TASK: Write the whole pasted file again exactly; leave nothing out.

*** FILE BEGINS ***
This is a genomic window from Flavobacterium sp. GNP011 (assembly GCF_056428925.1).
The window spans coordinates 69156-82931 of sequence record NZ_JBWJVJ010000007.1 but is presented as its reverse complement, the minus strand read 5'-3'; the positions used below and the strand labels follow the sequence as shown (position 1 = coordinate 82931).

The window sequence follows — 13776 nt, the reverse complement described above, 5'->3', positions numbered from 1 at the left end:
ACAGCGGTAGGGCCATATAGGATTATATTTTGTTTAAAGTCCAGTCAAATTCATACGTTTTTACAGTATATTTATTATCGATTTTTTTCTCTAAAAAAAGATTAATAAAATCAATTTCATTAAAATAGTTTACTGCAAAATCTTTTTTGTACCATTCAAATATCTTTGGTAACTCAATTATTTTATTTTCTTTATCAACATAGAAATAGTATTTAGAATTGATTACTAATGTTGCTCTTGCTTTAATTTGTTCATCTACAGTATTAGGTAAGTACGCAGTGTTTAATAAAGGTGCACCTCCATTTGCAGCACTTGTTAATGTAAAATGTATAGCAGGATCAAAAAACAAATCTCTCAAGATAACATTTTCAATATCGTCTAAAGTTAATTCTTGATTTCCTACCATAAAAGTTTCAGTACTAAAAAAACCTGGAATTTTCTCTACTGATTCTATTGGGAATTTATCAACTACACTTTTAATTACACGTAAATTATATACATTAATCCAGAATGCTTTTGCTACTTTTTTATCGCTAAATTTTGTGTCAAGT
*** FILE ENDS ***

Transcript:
This is a genomic window from Flavobacterium sp. GNP011 (assembly GCF_056428925.1).
The window spans coordinates 69156-82931 of sequence record NZ_JBWJVJ010000007.1 but is presented as its reverse complement, the minus strand read 5'-3'; the positions used below and the strand labels follow the sequence as shown (position 1 = coordinate 82931).

The window sequence follows — 13776 nt, the reverse complement described above, 5'->3', positions numbered from 1 at the left end:
ACAGCGGTAGGGCCATATAGGATTATATTTTGTTTAAAGTCCAGTCAAATTCATACGTTTTTACAGTATATTTATTATCGATTTTTTTCTCTAAAAAAAGATTAATAAAATCAATTTCATTAAAATAGTTTACTGCAAAATCTTTTTTGTACCATTCAAATATCTTTGGTAACTCAATTATTTTATTTTCTTTATCAACATAGAAATAGTATTTAGAATTGATTACTAATGTTGCTCTTGCTTTAATTTGTTCATCTACAGTATTAGGTAAGTACGCAGTGTTTAATAAAGGTGCACCTCCATTTGCAGCACTTGTTAATGTAAAATGTATAGCAGGATCAAAAAACAAATCTCTCAAGATAACATTTTCAATATCGTCTAAAGTTAATTCTTGATTTCCTACCATAAAAGTTTCAGTACTAAAAAAACCTGGAATTTTCTCTACTGATTCTATTGGGAATTTATCAACTACACTTTTAATTACACGTAAATTATATACATTAATCCAGAATGCTTTTGCTACTTTTTTATCGCTAAATTTTGTGTCAAGT